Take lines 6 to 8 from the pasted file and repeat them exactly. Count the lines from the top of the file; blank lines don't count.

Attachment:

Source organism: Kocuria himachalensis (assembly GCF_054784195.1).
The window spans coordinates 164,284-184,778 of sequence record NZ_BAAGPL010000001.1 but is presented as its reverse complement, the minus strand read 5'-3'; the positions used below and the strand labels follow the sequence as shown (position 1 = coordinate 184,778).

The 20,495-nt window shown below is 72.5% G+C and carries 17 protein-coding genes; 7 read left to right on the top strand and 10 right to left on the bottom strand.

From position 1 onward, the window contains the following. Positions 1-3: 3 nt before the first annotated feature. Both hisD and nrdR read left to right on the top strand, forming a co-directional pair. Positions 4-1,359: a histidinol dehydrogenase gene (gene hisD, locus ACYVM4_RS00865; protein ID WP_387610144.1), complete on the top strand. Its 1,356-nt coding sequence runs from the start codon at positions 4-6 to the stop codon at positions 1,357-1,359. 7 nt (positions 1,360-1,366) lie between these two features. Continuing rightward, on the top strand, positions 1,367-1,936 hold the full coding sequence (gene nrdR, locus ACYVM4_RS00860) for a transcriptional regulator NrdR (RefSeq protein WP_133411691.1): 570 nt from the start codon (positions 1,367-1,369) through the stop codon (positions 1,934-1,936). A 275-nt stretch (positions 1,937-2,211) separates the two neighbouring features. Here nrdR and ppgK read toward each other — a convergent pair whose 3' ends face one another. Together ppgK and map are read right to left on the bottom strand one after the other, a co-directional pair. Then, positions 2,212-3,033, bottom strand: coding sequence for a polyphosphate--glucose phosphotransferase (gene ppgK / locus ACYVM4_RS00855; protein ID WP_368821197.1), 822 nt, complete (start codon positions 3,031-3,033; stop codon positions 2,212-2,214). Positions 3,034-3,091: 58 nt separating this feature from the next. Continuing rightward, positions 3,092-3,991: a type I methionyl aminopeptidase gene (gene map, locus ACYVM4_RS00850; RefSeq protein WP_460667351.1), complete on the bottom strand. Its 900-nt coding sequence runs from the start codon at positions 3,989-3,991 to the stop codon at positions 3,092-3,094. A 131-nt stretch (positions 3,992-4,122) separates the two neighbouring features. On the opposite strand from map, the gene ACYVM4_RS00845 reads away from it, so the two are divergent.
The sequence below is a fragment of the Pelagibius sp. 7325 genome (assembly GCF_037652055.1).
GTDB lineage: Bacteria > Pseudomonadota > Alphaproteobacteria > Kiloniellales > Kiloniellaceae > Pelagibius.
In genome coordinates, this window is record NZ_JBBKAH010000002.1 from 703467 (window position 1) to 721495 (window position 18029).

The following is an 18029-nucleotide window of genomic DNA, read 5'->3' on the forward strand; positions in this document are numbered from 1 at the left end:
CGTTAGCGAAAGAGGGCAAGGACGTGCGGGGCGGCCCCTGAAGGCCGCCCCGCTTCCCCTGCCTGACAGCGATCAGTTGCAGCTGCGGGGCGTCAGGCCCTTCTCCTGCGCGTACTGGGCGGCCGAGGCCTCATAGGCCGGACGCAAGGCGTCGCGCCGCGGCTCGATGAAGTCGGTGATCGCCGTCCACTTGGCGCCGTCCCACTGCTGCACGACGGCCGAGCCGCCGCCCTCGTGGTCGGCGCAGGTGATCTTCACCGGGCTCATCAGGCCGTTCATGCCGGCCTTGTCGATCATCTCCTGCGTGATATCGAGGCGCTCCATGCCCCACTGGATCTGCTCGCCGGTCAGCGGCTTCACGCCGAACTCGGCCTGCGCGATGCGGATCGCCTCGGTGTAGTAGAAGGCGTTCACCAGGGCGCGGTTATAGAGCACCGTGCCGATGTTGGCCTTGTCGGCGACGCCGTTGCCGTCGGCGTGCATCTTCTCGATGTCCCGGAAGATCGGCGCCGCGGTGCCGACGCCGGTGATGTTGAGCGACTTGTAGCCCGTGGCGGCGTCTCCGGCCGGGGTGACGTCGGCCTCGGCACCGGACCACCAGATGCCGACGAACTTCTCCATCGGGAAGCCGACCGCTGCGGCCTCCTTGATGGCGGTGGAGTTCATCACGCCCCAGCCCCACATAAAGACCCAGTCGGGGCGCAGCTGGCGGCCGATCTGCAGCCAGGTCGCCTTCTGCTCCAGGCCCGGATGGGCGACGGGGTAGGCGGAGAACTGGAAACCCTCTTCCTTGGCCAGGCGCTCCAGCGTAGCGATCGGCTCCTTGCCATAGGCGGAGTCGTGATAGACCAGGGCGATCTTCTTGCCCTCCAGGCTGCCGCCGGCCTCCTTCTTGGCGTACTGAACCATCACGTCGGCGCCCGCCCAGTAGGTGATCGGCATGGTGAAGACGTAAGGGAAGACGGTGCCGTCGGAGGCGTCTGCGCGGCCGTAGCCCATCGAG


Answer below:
GTDB lineage: Bacteria > Pseudomonadota > Alphaproteobacteria > Kiloniellales > Kiloniellaceae > Pelagibius.
In genome coordinates, this window is record NZ_JBBKAH010000002.1 from 703467 (window position 1) to 721495 (window position 18029).

The following is an 18029-nucleotide window of genomic DNA, read 5'->3' on the forward strand; positions in this document are numbered from 1 at the left end: